The Sino-Indian War: 50 Years Later, Will India and China Clash Again?

Fifty years after China and India last went to war, the conflict's legacy still smolders and haunts relations between these two rising Asian powers.

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Larry Burrows / Time Life Pictures / Getty Images

Indian troops training for the border war with China.

The only major war in modern history fought between India and China ended almost as abruptly as it began. On Oct. 20, 1962, a multi-pronged Chinese offensive burst the glacial stillness of the Himalayas and overwhelmed India’s unprepared and ill-equipped defenses, scattering its soldiers. Within days, the Chinese had wrested control of Kashmir’s Aksai Chin plateau in the west and, in the east, neared India’s vital tea-growing heartlands in Assam. Then, on Nov. 21, Beijing called a unilateral ceasefire and withdrew from India’s northeast, while keeping hold of barren Aksai Chin. TIME’s Nov. 30, 1962 cover story started off with a Pax Americana smirk: “Red China behaved in so inscrutably Oriental a manner last week that even Asians were baffled.”

(PHOTOS: China and India’s Clash on the Roof of the World)

Fifty years later, there are other reasons to be baffled: namely why a territorial spat that ought be consigned to dusty 19th century archives still rankles relations between the 21st century’s two rising Asian powers. Economic ties between India and China are booming: they share over $70 billion in annual bilateral trade, a figure that’s projected to reach as much as $100 billion in the next three years. But, despite rounds of talks, the two countries have yet to resolve their decades-old dispute over the 2,100-mile-long border. It remains one of the most militarized stretches of territory in the world, a remote, mountainous fault-line that still triggers tensions between New Delhi and Beijing.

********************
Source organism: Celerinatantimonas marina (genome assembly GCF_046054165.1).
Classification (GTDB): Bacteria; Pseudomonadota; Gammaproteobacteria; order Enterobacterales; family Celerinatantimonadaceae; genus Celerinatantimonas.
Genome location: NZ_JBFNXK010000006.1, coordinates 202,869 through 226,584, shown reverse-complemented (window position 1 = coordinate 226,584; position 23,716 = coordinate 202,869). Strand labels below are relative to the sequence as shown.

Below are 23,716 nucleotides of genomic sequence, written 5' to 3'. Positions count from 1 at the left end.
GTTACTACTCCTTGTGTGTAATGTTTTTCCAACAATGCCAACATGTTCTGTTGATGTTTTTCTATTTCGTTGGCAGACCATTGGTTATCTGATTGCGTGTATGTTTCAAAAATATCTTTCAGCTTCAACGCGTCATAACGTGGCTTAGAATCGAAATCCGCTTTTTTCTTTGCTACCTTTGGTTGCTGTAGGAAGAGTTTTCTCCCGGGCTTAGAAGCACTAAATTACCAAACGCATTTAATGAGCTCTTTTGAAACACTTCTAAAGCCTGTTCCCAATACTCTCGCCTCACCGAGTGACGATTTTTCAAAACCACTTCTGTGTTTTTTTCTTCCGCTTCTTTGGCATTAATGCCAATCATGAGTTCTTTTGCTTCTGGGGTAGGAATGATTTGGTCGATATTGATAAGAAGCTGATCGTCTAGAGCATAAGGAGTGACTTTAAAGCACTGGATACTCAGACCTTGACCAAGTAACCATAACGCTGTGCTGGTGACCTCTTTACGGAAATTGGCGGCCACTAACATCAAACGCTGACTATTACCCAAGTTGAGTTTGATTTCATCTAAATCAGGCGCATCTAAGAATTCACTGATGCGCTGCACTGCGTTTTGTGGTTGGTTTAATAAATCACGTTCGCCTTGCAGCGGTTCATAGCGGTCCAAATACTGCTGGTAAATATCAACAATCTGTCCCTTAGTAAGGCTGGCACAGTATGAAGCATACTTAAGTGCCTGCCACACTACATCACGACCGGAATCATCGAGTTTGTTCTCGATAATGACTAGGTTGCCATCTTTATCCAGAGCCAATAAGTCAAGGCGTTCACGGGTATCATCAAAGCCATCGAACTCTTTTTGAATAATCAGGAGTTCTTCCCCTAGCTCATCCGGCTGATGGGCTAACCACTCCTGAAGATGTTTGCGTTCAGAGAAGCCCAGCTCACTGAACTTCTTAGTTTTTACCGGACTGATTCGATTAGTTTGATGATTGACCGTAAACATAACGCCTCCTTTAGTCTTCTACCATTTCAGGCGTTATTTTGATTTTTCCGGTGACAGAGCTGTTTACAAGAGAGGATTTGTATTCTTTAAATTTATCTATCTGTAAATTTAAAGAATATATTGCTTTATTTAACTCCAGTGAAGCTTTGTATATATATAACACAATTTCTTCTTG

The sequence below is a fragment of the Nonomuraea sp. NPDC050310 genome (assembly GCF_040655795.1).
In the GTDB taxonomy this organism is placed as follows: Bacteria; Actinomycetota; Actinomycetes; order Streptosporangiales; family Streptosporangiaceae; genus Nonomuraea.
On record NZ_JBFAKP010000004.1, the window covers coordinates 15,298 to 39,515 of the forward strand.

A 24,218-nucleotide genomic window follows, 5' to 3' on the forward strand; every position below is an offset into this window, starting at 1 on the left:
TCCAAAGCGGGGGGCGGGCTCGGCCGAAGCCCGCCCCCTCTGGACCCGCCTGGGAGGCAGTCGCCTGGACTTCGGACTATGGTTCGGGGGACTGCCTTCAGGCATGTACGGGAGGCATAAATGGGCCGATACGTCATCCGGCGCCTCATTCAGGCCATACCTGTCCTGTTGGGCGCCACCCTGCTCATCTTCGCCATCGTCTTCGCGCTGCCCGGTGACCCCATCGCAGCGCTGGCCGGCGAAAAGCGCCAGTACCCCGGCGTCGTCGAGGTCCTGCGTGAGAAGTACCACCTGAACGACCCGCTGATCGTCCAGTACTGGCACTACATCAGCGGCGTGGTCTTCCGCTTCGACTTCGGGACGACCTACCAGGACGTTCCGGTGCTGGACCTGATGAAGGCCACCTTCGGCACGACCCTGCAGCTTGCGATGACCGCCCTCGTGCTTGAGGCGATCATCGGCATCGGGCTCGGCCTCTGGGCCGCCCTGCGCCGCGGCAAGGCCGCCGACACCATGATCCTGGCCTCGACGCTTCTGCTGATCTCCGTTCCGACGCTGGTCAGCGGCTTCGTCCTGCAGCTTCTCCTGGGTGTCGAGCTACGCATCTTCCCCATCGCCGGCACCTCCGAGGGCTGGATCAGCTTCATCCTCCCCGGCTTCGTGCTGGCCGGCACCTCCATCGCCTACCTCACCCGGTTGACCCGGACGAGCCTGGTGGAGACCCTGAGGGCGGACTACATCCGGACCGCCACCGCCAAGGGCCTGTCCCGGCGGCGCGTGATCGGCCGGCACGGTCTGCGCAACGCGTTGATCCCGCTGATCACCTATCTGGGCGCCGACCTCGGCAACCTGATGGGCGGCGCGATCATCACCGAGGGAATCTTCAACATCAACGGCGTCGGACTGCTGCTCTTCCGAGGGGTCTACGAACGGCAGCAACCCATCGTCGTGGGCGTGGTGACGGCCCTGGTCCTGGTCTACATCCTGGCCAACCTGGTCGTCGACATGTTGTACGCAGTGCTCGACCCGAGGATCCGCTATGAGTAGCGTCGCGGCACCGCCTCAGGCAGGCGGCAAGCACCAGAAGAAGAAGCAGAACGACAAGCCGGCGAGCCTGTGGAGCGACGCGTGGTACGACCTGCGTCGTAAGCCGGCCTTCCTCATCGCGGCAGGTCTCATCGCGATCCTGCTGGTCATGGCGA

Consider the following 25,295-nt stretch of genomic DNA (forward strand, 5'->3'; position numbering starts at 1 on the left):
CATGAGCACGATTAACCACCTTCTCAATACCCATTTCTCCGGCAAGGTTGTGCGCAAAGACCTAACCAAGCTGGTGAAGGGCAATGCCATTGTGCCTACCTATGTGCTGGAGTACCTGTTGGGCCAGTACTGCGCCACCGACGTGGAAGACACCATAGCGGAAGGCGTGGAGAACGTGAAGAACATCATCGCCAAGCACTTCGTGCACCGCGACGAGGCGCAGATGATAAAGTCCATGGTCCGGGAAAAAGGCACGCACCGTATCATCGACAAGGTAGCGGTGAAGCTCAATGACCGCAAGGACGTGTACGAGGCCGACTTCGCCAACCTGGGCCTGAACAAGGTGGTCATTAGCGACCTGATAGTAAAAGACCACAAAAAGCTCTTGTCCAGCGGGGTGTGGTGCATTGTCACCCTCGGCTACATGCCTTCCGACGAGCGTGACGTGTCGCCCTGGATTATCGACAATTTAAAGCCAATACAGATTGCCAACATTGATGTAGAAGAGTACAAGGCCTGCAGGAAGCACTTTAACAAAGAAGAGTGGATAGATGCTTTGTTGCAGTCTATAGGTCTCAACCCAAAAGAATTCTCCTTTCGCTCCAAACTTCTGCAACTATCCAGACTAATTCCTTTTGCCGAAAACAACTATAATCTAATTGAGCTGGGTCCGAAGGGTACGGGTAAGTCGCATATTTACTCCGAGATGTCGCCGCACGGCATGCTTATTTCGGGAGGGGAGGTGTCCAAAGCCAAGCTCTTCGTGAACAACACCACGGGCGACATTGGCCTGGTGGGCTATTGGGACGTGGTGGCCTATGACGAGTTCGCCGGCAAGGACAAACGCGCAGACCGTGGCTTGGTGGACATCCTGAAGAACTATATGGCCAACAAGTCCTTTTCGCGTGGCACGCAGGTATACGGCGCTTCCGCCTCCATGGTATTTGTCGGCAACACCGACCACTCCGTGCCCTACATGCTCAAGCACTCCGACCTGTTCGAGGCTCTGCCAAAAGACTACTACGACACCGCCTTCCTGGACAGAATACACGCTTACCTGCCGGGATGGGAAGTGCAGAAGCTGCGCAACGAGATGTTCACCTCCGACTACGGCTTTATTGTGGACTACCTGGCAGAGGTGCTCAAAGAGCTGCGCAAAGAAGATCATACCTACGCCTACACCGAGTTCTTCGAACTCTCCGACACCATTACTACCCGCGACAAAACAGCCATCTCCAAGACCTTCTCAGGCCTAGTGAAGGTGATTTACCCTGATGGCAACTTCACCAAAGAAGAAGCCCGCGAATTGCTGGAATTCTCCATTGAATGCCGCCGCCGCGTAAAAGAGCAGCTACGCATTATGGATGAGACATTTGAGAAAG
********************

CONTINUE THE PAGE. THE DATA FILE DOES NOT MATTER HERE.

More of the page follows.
At the core of the disagreement is the McMahon Line, an imprecise, meandering boundary drawn in 1914 by British colonial officials and representatives of the then independent Tibetan state. China, of course, refuses to recognize that line, and still refers much of its territorial claims to the maps and atlases of the long-vanished Qing dynasty, whose ethnic Manchu emperors maintained loose suzerainty over the Tibetan plateau. In 1962, flimsy history, confusion over the border’s very location and the imperatives of two relatively young states—Mao’s People’s Republic and newly independent India led by Prime Minister Jawaharlal Nehru—led to China humiliating India in a crushing defeat where, by some accounts, both sides lost upwards of 2,000 soldiers. In 1962, TIME described the Chinese offensive as a “human-sea assault,” like a “swarm of red ants” toting burp-guns. Beijing seized and has never relinquished Aksai Chin—”the desert of white stone”—a strategic corridor that links Tibet to the western Chinese region of Xinjiang. “The India-China war took place through a complex series of actions misunderstandings,” says Kishan S. Rana, a former Indian diplomat and honorary fellow at the Institute of Chinese Studies in New Delhi. “Bilateral relations are, however, moving forward. The border, despite unresolved issues, today is a quiet border.”

(MORE: India’s troubled Northeast—a future global flashpoint?)

Yet, just as China’s economic liberalization hasn’t led to an opening up of its political system, the strength of India and China’s trade ties have yet to unwind the border impasse. The border may be “quiet,” but tensions have spiked in recent years, with China reiterating its claim to almost the entirety of Arunachal Pradesh, a northeastern Indian state that the Chinese overran in 1962 and consider to be “Southern Tibet,” while India has steadily beefed up its military deployments in the long-neglected Northeast. The issue of Tibet casts a long shadow—in 1959, the Dalai Lama fled to India, an accommodation that Beijing still resents. When he went recently to speak at a historic monastery in Arunachal Pradesh, the Chinese government lodged a formal complaint. “The territorial dispute between India and China is intertwined with the Tibet issue and national dignity, making the whole situation more complicated,” says Zhang Hua, a Sino-Indian relations expert at Peking University. “When the two countries look at each other, they cannot see the counterparty in an objective and rational view.”

(MORE: Tibetans, the orphans of the Sino-Indian war.)